MOREHEAD CITY, N.C. (WNCT) – Researchers in the East have found a surprising link between seismic testing and local fish populations.
“When you think about seismic surveying, you often think about how it can negatively impact marine mammals such as whales, and we wondered what about the fish,” said Avery Paxton, a marine ecologist at the UNC Institute of Marine Sciences and one of the study’s authors.
Researchers monitored a reef off the North Carolina coast before and during seismic surveying. The practice uses sound waves as loud as the jet engine on an airplane to determine if oil or gas lie beneath the ocean floor.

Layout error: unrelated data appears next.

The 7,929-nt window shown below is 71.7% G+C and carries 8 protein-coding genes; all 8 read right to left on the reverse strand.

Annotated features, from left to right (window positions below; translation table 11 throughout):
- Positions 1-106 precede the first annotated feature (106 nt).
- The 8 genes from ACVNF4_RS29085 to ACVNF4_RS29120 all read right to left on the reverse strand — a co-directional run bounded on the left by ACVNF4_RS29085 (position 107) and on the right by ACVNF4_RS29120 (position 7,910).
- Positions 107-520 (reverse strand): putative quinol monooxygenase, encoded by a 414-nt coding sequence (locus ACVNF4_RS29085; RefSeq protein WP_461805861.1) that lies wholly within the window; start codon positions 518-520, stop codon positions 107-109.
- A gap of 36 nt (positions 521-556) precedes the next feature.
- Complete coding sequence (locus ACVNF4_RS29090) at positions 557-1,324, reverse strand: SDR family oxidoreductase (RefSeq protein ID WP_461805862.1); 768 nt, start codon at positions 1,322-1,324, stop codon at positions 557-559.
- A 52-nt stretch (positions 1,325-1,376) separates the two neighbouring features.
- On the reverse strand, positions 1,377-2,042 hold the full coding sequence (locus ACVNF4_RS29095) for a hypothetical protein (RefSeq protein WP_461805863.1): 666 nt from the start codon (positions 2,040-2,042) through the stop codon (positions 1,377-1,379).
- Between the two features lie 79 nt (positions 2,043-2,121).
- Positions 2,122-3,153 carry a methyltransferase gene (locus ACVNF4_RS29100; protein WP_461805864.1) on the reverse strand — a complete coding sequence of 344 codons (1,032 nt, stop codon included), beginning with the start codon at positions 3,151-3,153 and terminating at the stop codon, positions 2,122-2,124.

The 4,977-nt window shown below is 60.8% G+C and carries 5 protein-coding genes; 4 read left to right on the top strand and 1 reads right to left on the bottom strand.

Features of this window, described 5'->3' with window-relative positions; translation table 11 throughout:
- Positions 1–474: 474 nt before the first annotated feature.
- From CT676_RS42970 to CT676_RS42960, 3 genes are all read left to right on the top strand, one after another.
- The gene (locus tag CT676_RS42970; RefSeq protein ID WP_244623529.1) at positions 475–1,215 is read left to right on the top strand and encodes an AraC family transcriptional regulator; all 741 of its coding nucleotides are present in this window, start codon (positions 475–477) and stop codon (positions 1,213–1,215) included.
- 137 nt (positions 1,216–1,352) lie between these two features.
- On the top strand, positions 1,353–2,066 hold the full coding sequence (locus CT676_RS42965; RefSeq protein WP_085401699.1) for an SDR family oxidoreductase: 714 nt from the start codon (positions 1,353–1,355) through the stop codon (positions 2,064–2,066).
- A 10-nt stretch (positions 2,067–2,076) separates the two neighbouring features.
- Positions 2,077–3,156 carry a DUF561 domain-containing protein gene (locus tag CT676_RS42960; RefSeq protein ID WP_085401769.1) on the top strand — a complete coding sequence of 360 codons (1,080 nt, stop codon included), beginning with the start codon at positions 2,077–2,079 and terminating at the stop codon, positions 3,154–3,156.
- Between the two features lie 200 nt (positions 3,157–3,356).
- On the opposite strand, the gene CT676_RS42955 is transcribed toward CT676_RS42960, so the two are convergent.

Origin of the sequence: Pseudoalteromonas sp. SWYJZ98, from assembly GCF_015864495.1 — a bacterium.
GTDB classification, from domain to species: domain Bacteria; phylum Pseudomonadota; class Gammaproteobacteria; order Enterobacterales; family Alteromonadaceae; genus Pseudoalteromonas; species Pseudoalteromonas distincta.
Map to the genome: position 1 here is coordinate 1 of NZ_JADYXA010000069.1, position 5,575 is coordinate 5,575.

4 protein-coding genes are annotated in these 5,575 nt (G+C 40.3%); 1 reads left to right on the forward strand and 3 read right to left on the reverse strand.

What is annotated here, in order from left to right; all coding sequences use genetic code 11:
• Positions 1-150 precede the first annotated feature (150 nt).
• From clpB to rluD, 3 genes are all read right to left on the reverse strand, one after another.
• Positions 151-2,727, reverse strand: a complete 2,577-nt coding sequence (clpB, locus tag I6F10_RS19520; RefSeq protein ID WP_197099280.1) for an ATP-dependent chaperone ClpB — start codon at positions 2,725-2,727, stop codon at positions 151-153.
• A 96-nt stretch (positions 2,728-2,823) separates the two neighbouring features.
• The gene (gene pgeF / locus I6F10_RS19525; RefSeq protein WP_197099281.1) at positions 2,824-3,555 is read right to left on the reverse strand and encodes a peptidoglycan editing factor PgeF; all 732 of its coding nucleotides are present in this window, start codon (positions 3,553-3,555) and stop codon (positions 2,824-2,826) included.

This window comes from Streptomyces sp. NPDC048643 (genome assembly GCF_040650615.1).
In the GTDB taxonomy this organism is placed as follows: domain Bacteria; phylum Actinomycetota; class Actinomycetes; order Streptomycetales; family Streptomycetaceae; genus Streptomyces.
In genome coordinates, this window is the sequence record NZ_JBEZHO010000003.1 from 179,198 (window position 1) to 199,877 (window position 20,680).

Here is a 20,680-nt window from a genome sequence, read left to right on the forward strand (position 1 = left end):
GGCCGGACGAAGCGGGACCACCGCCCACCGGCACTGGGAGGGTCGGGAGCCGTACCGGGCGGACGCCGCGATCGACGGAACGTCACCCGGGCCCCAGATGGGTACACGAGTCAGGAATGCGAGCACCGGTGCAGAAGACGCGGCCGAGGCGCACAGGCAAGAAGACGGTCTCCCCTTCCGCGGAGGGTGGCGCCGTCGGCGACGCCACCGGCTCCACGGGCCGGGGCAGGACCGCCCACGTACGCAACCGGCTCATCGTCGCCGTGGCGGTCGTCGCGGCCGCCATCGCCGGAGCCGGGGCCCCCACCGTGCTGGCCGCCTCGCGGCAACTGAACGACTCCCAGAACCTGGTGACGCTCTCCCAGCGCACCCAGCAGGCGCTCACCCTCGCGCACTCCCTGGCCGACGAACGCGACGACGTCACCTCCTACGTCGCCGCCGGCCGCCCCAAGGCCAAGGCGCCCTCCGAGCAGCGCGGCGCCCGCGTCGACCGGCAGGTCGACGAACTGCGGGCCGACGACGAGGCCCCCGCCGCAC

“What we found when we monitored fish on a reef off the coast of North Carolina is that there was a 78% decline in the number of fish on a reef during seismic surveying,” said Paxton. “So many fisherman and women and divers and others whose livelihoods are dependent on coastal tourism and the health of these reefs could be impacted.”
One of those impacted is local fisherman Jack Cox. He’s seen first-hand the impact seismic surveying has on fish.
“Our fishing drops off,” said Cox, who also owns the Blue Oyster Seafood Market in Morehead City. “It does something that we just don’t catch fish. And not just for a little while but at least for a day.”
Cox hopes local leaders are paying attention.
“I hope they take their time, do a lot of studies on it, and be very cautious about the approach we’re taking in looking for energy,” added Cox.
Paxton says the next step is to research just how long those fish stay away from their home reefs.